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Brave the cold for some family friendly fishing
  |  First Published: July 2016



What an insane autumn we have had here in North East Victoria. The Murray cod stayed active for longer than usual due to warmer than average temperatures, and when things did cool down, the trout went absolutely nuts in the hills, and a few redfin even came out to play.

It was a truly delightful autumn to go fishing in North East Victoria this year. At the end of this report, I will share a short story of a ‘myth busting’ fishing experience that I had the day before writing this report.

July is the coldest month of the year here in Victoria, but strangely enough, it is not usually the wettest. That title usually goes to May or September.

The fishing is limited in the Wangaratta area during July, however there are still a few fishing options available to anglers wanting to head out and brave the cold.

Firstly, we have the family friendly waterways that are stocked at the end of June in time for the school holidays each year. These terrific waterways usually offer easy access and often have toilet and BBQ facilities close by, promoting great family fun.

They are stocked annually with yearling rainbow trout, which are usually pan-sized, as a way to promote fishing to younger people as well as people with mobility issues. Not only do these waterways promote fishing to newcomers to the sport and give families an alternative to other more expensive holiday activities, they also give the younger people who already love fishing something to do to fill in time during the holidays.

I am a huge fan of these great little fisheries. In this area, there is Foster’s Lake at Glenrowan, Lake Sambell in Beechworth, and Stanley Dam in Stanley, the latter of which is the most popular.

In any of these waterways, the trout will be on the bite right throughout July. PowerBait often works well on these stocked trout and can be purchased at most good tackle stores. I find tiny soft plastics such as the Strike Tiger nymph quite successful, especially after I pull the claws off the soft plastic, making it a bit smaller.

Most lures will work, bladed spinners, hardbodied minnows and so on. But if you just want to catch fish, the ever-reliable bunch of garden worms will always work.

Lake William Hovell will be well worth fishing for trout during July. If it isn’t full by July, it will be close to it. There may be a few redfin kicking around in July, but it is the trout fishing that will attract most anglers to Lake William Hovell in the depths of winter. Most of the trout are small, around 30cm or under, however don’t be surprised if a monster grabs your lure or bait. Each year there are a few brown trout to 5lb that get caught. These large brown trout are not a common catch in Lake William Hovell, however there are a few around.

Trolling with winged lures is a tried and proven method in William Hovell. Small to medium sized Tassie Devils account for a lot of trout each year. My favourite colour is pink. There is actually a colour pattern named ‘pink panther’, which is my favourite.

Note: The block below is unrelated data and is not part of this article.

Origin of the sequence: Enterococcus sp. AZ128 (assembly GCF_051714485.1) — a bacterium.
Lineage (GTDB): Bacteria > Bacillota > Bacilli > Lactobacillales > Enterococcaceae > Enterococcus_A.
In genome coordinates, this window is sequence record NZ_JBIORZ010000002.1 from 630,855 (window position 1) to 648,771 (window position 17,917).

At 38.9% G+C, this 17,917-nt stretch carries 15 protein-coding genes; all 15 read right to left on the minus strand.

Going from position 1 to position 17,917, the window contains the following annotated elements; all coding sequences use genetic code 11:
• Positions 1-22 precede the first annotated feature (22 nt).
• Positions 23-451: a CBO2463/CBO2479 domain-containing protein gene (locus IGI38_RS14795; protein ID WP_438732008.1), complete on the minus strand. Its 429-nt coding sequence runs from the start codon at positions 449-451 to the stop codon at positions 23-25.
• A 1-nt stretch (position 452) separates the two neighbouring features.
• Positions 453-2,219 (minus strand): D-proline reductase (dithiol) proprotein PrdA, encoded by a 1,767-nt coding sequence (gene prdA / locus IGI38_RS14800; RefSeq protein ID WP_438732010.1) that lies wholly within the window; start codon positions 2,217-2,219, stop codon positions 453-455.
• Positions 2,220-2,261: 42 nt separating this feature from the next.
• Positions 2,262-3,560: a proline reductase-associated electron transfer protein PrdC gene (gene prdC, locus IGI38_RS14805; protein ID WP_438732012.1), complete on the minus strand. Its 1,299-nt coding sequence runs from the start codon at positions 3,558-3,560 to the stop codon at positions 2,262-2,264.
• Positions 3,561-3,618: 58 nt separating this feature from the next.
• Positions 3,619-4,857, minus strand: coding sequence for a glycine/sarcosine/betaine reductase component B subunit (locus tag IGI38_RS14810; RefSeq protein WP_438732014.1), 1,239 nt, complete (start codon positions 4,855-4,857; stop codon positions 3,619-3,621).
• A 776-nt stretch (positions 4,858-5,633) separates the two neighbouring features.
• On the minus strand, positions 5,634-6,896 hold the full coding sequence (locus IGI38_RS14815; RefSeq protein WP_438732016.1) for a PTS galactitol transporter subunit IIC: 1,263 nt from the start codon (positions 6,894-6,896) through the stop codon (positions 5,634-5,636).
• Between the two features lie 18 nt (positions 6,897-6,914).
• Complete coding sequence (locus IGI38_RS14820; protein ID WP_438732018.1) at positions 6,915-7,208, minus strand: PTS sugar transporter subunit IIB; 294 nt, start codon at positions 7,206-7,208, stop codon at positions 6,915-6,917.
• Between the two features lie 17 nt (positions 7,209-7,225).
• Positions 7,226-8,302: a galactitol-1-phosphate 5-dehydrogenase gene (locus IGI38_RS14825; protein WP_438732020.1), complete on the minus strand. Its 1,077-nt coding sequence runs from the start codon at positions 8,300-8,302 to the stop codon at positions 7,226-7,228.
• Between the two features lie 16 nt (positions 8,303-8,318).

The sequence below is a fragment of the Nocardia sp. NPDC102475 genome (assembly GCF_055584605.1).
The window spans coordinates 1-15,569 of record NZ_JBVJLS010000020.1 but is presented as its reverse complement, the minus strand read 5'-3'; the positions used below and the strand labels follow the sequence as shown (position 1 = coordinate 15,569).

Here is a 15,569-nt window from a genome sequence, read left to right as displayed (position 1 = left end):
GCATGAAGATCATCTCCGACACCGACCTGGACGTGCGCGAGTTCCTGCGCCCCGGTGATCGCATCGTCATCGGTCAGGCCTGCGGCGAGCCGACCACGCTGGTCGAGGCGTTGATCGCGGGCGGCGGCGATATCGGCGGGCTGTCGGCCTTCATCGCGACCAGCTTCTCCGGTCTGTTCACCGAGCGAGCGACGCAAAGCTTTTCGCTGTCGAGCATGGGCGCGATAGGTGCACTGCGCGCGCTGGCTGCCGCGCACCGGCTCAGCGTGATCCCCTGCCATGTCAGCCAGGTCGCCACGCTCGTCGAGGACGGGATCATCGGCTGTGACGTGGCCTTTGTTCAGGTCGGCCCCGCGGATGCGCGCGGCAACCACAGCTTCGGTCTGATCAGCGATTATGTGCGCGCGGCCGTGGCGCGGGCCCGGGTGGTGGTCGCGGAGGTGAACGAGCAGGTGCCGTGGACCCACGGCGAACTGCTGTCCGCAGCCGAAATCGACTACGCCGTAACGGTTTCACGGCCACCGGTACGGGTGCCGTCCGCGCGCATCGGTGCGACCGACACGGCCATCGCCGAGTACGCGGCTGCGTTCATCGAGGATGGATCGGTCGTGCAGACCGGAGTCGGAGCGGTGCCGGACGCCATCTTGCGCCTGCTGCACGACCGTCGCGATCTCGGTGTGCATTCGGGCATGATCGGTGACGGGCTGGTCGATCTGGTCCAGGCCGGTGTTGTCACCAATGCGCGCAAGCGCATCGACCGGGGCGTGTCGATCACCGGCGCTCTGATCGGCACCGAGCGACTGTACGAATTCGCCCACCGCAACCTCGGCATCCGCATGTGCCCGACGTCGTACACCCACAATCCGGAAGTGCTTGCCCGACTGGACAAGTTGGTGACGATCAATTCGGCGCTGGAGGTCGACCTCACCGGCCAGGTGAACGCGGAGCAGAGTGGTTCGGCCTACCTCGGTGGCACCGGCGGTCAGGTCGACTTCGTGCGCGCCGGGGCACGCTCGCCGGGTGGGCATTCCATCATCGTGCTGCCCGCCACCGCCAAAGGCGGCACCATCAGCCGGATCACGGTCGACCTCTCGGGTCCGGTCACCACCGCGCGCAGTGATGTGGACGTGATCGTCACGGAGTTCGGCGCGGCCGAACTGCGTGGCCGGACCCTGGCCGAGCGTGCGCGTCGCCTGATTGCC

Low light periods of the day have always been the best at Lake William Hovell, with both sunrise and sunset equally productive. Late in the afternoon, as the shadows from the towering hills to the west of the lake creep over the water, it is worth trolling along that western edge of the lake. Quite often the trout can be seen rising in the shadows, picking food of some description off the surface.

Don’t overlook small minnow type lures such as Rapalas, Pontoon21 or Wildbait either. These will also work well at low light hours.

One of my favourite trout lures in Lake William Hovell, and one that is often overlooked as a trout lure, is a small blade. Any blade will do, but I just have a personal preference for the TT switchblade in 7g, as I find they don’t tangle as often as some others. I like to cast the blade, which will cast a mile (blades are one of the best casting lures on the market), allow it to sink a little bit before beginning the retrieve. I retrieve a couple of meters, and then pause, allowing the blade to sink a bit. About nine times out of ten it is on that pause that the trout will grab the blade!

Downstream in the far lower reaches of the Ovens River, where the waters of Lake Mulwala back up there is a chance of catching a Murray cod. The cod are usually pretty slow at this time of the year, however the dedicated and serious cod anglers are usually down that way putting in the long hours, trolling large hardbodied lures around the lake and reaping the rewards for their dedication.

Sometimes these anglers might troll all day every day for 3-4 days straight, only to have one Murray cod hook-up, but they love it! The cod are down there, but be prepared to work for them.

My
th Busting

Earlier I mentioned that I busted a myth while trout fishing recently. Here is what happened.

Growing up, I was always taught that bardi grubs were dynamite bait for Murray cod, and wood grubs were dynamite bait for trout, but white curl grubs, otherwise known as redheaded cockchafer grubs (often referred to incorrectly as witchetty grubs) were a poor bait and not worth using.

The other day, I was fishing a stream with worms, and ran out of worms, so switched to a bladed spinner. In the very last pool that I fished, I had a trout hit my lure on three consecutive casts before losing interest and ignoring it.

I turned a rock over hoping to find a worm, and found a white curl grub. So, I swapped my spinner for a hook, passed the hook through the curl grub once and cast it out, and the moment the grub passed the fish… BANG! The trout engulfed it in one swoop.

Don’t overlook the redheaded cockchafer, and if you reckon I’m leading you on, Google redheaded cockchafer and you will see what my bait looked like!

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